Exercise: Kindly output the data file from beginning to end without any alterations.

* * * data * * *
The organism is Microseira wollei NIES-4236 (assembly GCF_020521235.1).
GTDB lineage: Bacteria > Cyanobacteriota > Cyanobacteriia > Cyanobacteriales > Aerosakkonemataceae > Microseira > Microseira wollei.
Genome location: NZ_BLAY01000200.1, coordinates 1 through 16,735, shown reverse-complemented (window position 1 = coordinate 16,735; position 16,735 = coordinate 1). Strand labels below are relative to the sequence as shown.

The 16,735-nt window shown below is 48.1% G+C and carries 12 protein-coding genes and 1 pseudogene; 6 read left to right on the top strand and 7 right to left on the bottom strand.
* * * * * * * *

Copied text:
The organism is Microseira wollei NIES-4236 (assembly GCF_020521235.1).
GTDB lineage: Bacteria > Cyanobacteriota > Cyanobacteriia > Cyanobacteriales > Aerosakkonemataceae > Microseira > Microseira wollei.
Genome location: NZ_BLAY01000200.1, coordinates 1 through 16,735, shown reverse-complemented (window position 1 = coordinate 16,735; position 16,735 = coordinate 1). Strand labels below are relative to the sequence as shown.

The 16,735-nt window shown below is 48.1% G+C and carries 12 protein-coding genes and 1 pseudogene; 6 read left to right on the top strand and 7 right to left on the bottom strand.